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Administration Gas Decontrol Bill Still Searching For Industry Support

April 2, 1986

WASHINGTON (AP) _ The natural gas decontrol bill about to emerge from the Reagan administration ’s drafting table will need industry-wide backing to get anywhere in Congress, government and industry officials say, but it doesn’t seem to have that yet.

Jerome McGrath, president of the Interstate Natural Gas Association, a pipeline trade group, said he was disappointed because under provisions of the bill, as he understood them, pipelines ″wouldn’t really have much to trade.″

And, McGrath said, ″We have been told more than once on (Capitol) Hill that unless they had a consensus among the players don’t even bother.″

Pushing the bill would be useless ″unless they get agreement from the industry, for (the administration) to go ahead,″ said a staff member of the House Energy and Commerce Committee, which would have jurisdiction over any bill. The source spoke on condition of anonymity.

Both spoke Tuesday after Energy Secretary John Herrington outlined provisions of the bill at the Gas Roundtable, a monthly luncheon organized by the American Gas Association.

Herrington has said he thought he could get the industry behind a proposal, but in his speech he said only ″it is my hope″ that industry will support him.

About 40 percent of the nation’s natural gas - gas discovered before 1978 - is still under price controls. Controls on the rest were removed on Jan. 1, 1985.

When the administration last tried to win decontrol, in 1983, Congress shunned the effort.

″Everyone remembers the bloodletting in 1978,″ said the committee source in explaining congressional reluctance to move. That year, after an 18-month effort, Congress passed a comprehensive bill that, among other things, scheduled price freedom in 1985 for gas discovered after 1978.

The 1985 decontrol, covering about 60 percent of the nation’s gas, came amid many predictions of a price ″fly-up.″ Instead, prices have declined, and the decline has turned into a rout on the spot market in the last three months as oil prices have gone into free fall.

Herrington said the 1985 experience and the price collapse made this ″an unusual opportunity to act.″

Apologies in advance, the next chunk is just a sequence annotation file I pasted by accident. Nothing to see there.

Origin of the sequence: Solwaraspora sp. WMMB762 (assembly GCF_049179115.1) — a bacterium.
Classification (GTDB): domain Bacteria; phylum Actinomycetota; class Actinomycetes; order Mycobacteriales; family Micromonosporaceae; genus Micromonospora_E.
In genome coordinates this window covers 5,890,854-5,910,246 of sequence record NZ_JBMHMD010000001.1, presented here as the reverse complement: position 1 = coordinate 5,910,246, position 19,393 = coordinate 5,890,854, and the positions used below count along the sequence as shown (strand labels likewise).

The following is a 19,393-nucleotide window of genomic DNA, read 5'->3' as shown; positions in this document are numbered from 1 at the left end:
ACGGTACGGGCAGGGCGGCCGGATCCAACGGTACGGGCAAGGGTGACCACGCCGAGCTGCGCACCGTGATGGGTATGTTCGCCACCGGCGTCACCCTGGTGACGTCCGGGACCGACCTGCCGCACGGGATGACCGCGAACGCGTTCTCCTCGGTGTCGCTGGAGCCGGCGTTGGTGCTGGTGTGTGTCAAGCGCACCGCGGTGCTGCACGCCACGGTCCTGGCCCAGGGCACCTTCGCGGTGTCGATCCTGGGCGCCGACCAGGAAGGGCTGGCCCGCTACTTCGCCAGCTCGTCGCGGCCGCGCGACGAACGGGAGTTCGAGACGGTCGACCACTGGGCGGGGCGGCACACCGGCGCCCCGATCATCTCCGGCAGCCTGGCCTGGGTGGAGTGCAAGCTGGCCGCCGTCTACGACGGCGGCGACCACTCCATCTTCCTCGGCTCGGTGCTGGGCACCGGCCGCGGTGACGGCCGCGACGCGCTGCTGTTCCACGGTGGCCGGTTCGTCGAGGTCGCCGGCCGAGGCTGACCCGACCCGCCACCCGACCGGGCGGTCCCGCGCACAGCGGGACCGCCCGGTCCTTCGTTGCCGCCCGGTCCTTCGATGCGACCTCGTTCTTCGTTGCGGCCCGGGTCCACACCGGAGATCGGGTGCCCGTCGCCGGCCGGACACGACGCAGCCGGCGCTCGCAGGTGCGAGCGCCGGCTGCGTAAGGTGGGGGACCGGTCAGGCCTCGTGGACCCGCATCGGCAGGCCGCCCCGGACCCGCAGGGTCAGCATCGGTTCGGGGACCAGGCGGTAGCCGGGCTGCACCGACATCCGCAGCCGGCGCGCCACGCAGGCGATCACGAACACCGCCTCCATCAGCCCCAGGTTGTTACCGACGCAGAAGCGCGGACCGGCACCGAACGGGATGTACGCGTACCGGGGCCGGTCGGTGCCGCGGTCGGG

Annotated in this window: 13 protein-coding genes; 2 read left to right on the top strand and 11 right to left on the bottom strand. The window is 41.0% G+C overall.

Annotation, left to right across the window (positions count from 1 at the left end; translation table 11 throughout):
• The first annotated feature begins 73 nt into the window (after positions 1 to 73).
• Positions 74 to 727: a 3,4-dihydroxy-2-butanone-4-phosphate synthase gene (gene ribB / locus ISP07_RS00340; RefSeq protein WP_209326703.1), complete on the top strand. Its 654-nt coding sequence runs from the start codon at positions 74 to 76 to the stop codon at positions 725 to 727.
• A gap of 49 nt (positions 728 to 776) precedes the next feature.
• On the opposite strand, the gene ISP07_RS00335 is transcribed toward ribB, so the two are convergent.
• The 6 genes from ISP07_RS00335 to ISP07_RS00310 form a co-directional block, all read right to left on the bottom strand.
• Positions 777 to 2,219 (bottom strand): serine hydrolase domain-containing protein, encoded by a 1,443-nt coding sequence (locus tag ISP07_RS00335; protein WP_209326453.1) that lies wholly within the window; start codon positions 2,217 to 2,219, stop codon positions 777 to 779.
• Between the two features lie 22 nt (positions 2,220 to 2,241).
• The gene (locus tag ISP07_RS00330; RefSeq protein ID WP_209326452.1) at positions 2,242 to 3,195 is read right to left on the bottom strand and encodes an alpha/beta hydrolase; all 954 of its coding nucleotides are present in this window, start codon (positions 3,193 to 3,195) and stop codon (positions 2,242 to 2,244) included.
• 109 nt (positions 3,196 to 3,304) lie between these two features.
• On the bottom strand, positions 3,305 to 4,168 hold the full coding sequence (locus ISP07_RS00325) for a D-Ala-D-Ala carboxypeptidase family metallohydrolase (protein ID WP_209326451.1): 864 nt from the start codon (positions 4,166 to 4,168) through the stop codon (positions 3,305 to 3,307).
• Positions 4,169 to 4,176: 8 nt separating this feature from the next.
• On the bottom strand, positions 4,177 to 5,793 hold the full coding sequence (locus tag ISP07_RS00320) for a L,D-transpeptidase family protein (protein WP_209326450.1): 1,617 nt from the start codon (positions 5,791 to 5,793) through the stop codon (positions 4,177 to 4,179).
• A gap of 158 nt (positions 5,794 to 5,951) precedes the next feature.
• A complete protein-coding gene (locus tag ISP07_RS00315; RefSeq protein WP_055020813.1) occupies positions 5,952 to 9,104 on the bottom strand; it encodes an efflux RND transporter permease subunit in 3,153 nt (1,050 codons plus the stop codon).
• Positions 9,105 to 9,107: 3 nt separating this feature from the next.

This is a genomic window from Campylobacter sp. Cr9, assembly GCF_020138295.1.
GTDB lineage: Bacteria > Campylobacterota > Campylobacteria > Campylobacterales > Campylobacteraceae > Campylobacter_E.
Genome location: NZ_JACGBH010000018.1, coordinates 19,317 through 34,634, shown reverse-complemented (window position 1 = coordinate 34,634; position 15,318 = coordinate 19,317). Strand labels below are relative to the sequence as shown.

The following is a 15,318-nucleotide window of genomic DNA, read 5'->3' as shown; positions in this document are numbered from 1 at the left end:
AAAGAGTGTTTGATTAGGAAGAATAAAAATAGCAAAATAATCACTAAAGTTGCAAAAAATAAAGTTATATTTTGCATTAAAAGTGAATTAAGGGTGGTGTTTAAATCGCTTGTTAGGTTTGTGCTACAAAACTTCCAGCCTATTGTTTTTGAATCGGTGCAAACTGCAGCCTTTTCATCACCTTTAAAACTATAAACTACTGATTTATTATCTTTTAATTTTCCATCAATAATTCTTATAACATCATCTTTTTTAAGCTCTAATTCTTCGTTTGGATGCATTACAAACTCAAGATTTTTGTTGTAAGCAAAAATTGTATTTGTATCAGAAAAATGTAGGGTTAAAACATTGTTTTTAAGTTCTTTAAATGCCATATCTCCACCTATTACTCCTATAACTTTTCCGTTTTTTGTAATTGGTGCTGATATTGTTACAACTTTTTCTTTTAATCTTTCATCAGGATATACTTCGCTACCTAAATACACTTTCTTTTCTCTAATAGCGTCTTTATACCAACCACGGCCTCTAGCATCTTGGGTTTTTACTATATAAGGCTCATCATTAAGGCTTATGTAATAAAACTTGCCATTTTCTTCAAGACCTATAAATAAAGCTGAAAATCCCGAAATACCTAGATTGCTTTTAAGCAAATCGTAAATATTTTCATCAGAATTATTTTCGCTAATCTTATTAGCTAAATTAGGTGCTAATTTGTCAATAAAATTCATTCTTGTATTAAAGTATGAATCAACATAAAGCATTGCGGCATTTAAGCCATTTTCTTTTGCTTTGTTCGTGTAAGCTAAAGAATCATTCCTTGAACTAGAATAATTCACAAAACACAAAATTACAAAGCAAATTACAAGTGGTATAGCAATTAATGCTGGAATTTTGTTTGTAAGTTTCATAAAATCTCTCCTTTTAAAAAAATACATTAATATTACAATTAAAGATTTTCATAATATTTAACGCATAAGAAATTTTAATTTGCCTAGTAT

The administration bill, he said, could coax as much as three trillion cubic feet of low-cost, shut-in or undrilled gas to market each year. That is about two months’ worth of current production.

The bill also would repeal the Fuel Use Act of 1978, which restricts the ability of factories and electric utilities to burn gas under their boilers, he said.

Chief Energy Department lobbyist Ted Garrish told reporters after the speech the bill would not affect existing contracts. New and renewed contracts signed after enactment simply would not be subject to any of the ″maximum lawful prices″ set by the Federal Energy Regulatory Commission, and FERC’s authority to set those prices would expire on April 1, 1987.

The bill also will give the commission powers to require pipelines to transport gas they do not own from producing fields to ultimate customers, who have become energetic shoppers as spot market prices have fallen.

Contracts between producers and pipelines would generally remain intact under the measure, Garrish said.

McGrath said the draft of the bill he saw two weeks ago ″does nothing to encourage negotiations″ because it does nothing about ″take or pay″ contract clauses that some pipelines signed in the late 1970s when gas shortages were widely feared. These clauses require pipelines to pay high prices for gas even if they don’t take it, and industry analysts have estimated that $7 billion in unpaid take-or-pay charges is outstanding.

A requirement that pipelines carry anybody’s gas leaves producers in the driver’s seat and the pipelines ″wouldn’t really have much leverage,″ he said.

The American Gas Association, the chief trade group for distribution companies, said officials who could comment were not in the office. A spokesman for the Natural Gas Supply Association, a trade organizations for producers, did not immediately return a telephone call.

Garrish said the bill would be introduced April 8, 9 or 10.

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